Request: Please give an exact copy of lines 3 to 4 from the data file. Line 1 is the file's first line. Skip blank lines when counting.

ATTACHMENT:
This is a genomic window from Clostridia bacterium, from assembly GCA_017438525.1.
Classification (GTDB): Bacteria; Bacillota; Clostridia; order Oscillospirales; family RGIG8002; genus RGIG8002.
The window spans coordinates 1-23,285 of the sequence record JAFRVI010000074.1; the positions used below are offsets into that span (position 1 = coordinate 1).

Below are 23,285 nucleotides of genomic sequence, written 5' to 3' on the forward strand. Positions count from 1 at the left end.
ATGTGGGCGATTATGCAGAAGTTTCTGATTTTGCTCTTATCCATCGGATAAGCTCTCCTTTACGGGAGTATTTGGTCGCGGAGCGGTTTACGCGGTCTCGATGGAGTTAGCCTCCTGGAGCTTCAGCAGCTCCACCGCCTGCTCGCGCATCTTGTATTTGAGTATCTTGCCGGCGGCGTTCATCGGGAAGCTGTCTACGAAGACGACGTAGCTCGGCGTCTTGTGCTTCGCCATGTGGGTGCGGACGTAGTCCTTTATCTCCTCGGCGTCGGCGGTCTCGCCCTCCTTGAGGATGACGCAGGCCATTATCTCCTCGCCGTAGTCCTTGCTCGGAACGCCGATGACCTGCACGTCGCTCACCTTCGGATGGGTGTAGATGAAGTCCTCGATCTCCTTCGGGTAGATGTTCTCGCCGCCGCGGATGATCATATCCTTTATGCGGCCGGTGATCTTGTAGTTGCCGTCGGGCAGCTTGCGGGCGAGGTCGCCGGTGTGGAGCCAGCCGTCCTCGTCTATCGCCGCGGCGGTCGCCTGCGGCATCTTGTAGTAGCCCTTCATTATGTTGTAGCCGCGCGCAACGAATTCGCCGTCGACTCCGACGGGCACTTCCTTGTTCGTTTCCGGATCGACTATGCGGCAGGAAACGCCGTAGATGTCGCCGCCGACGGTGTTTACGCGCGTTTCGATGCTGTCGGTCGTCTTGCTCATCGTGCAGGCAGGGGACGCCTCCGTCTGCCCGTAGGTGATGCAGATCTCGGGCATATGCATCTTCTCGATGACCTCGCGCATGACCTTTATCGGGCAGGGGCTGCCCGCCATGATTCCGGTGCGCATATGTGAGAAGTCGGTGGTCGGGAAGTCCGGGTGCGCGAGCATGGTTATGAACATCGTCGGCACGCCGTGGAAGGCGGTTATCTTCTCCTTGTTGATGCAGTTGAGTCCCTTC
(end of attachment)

The window spans coordinates 1-23,285 of the sequence record JAFRVI010000074.1; the positions used below are offsets into that span (position 1 = coordinate 1).

Below are 23,285 nucleotides of genomic sequence, written 5' to 3' on the forward strand. Positions count from 1 at the left end.